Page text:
• Marketing Star – 2B Innovations
During the summit, seven Memorandum of Understanding (MoU) were also signed:
• Huawei Cloud – Oman Omantel
• Huawei Cloud – Pakistan Abacus – Orient
• Huawei Cloud – Pakistan Ignite
• Huawei Cloud – Pakistan System Limited – PMEX
• Huawei Cloud – Pakistan Ozi Technology
• Huawei Cloud – Oengoo
• Huawei Cloud – Egpyt KlayyTech
Huawei Cloud has built 70 AZs in 27 Regions around the world and rolled out 92 cloud services in the Middle East. Huawei Cloud is launching new Cloud Regions in Saudi Arabia and Egypt. Empowering customers, partners, and developers with cloud native, Huawei Cloud stands ready to drive digital transformation for the local economy.
Integrated ICT solutions provider Exponant has partnered with Huawei Cloud to offer its customers more choice, tools and cost benefits when migrating and managing their Sage instances in the cloud.
Richard Zoutendyk, Digital Officer at Exponant, says the partnership with Huawei Cloud is in line with the company’s focus on adding value and supporting digital transformation for 25 years. “With clients ranging from large enterprises to small and mid-sized companies, we have noted growing demand for choice in cloud providers and hosted offerings,” he says. “Our partnership with Huawei Cloud adds to our multicloud offering and gives our customers more options, so they can find ‘the right jockey for the right horse’ when it comes to cloud,” he says.
Exponant’s partnership with Huawei Cloud will initially focus on Exponant’s Sage services. Exponant partners with Sage to provide, deploy and support Sage financial and business solutions. Exponant also helps customers migrate Sage from on-premises to the cloud, or between clouds.
Zoutendyk says Exponant is seeing growing interest in cloud migration from small and mid-sized organisations looking to support hybrid work models and assure business continuity.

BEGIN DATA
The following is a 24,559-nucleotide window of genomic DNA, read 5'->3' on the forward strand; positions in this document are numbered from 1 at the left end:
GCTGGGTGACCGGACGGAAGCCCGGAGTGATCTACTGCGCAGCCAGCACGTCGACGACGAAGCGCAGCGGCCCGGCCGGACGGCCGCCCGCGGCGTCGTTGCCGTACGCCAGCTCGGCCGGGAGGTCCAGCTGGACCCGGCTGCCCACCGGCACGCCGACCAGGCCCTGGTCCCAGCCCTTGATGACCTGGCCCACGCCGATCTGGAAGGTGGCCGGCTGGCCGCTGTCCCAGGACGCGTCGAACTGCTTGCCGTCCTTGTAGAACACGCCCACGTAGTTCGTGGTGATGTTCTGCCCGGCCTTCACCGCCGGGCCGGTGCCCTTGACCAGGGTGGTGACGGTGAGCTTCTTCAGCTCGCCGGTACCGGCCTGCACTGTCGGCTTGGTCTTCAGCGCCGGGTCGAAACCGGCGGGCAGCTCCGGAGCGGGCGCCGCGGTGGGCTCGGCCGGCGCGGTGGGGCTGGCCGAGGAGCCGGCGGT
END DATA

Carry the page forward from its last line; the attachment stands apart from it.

“High availability, data security and backups are key priorities, and more businesses want opex rather than capex spend. In addition, load-shedding is compounding the risks of on-premises applications and services, so everyone wants to be in the cloud,” he says.
However, while most enterprise clients have made the move, many smaller and mid-sized organisations still have concerns about the skills required and hidden costs involved in a move to cloud.
Zoutendyk says Exponant’s partnership with Huawei Cloud positions the company to help customers overcome these hurdles. “Huawei Cloud offers the advantage of dedicated in-country support, so we can assist customers timeously and it helps us assist smaller clients who require more hands-on support. We also believe Huawei offers our customers cost benefits that make it very attractive for them to look at the business value to be achieved in the cloud.”
The partnership with Huawei also enables Exponant to run certain experiments and proofs of concept for customers, supporting Exponant’s value proposition. The Huawei Cloud partnership allows us to provide resources and tools that add real value and support our customers’ digital transformation,” he says.
Huawei Cloud, with availability zones in South Africa, offers secure, low latency and high performance access with local service, support and R&D.